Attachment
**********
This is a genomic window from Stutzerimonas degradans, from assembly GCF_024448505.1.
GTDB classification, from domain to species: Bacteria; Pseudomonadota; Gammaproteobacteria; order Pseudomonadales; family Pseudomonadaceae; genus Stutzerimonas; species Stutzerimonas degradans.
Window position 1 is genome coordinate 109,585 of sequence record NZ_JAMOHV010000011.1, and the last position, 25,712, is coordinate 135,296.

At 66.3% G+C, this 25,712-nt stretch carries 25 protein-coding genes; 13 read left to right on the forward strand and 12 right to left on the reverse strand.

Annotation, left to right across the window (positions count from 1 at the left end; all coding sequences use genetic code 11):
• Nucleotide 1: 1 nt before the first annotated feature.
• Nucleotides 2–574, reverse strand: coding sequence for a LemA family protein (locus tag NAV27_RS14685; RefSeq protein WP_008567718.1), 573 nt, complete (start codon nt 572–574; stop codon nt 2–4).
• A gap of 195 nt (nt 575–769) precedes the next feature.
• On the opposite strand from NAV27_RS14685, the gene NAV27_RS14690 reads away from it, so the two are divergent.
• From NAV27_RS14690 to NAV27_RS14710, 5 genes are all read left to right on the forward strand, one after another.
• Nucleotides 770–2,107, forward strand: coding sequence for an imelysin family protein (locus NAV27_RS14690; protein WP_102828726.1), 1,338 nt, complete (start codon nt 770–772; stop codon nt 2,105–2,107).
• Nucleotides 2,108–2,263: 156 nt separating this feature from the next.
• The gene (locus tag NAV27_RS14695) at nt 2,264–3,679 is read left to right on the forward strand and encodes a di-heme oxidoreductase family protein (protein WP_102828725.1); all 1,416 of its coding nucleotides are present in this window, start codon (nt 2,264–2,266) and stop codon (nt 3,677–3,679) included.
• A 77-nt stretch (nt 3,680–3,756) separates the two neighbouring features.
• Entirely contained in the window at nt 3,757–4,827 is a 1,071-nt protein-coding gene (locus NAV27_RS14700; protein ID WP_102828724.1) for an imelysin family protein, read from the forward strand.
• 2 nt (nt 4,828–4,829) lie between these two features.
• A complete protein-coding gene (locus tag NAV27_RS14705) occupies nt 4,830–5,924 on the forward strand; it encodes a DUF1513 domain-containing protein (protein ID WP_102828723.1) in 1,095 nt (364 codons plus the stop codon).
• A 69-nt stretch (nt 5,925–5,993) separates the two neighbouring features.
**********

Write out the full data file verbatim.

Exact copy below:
This is a genomic window from Stutzerimonas degradans, from assembly GCF_024448505.1.
GTDB classification, from domain to species: Bacteria; Pseudomonadota; Gammaproteobacteria; order Pseudomonadales; family Pseudomonadaceae; genus Stutzerimonas; species Stutzerimonas degradans.
Window position 1 is genome coordinate 109,585 of sequence record NZ_JAMOHV010000011.1, and the last position, 25,712, is coordinate 135,296.

At 66.3% G+C, this 25,712-nt stretch carries 25 protein-coding genes; 13 read left to right on the forward strand and 12 right to left on the reverse strand.

Annotation, left to right across the window (positions count from 1 at the left end; all coding sequences use genetic code 11):
• Nucleotide 1: 1 nt before the first annotated feature.
• Nucleotides 2–574, reverse strand: coding sequence for a LemA family protein (locus tag NAV27_RS14685; RefSeq protein WP_008567718.1), 573 nt, complete (start codon nt 572–574; stop codon nt 2–4).
• A gap of 195 nt (nt 575–769) precedes the next feature.
• On the opposite strand from NAV27_RS14685, the gene NAV27_RS14690 reads away from it, so the two are divergent.
• From NAV27_RS14690 to NAV27_RS14710, 5 genes are all read left to right on the forward strand, one after another.
• Nucleotides 770–2,107, forward strand: coding sequence for an imelysin family protein (locus NAV27_RS14690; protein WP_102828726.1), 1,338 nt, complete (start codon nt 770–772; stop codon nt 2,105–2,107).
• Nucleotides 2,108–2,263: 156 nt separating this feature from the next.
• The gene (locus tag NAV27_RS14695) at nt 2,264–3,679 is read left to right on the forward strand and encodes a di-heme oxidoreductase family protein (protein WP_102828725.1); all 1,416 of its coding nucleotides are present in this window, start codon (nt 2,264–2,266) and stop codon (nt 3,677–3,679) included.
• A 77-nt stretch (nt 3,680–3,756) separates the two neighbouring features.
• Entirely contained in the window at nt 3,757–4,827 is a 1,071-nt protein-coding gene (locus NAV27_RS14700; protein ID WP_102828724.1) for an imelysin family protein, read from the forward strand.
• 2 nt (nt 4,828–4,829) lie between these two features.
• A complete protein-coding gene (locus tag NAV27_RS14705) occupies nt 4,830–5,924 on the forward strand; it encodes a DUF1513 domain-containing protein (protein ID WP_102828723.1) in 1,095 nt (364 codons plus the stop codon).
• A 69-nt stretch (nt 5,925–5,993) separates the two neighbouring features.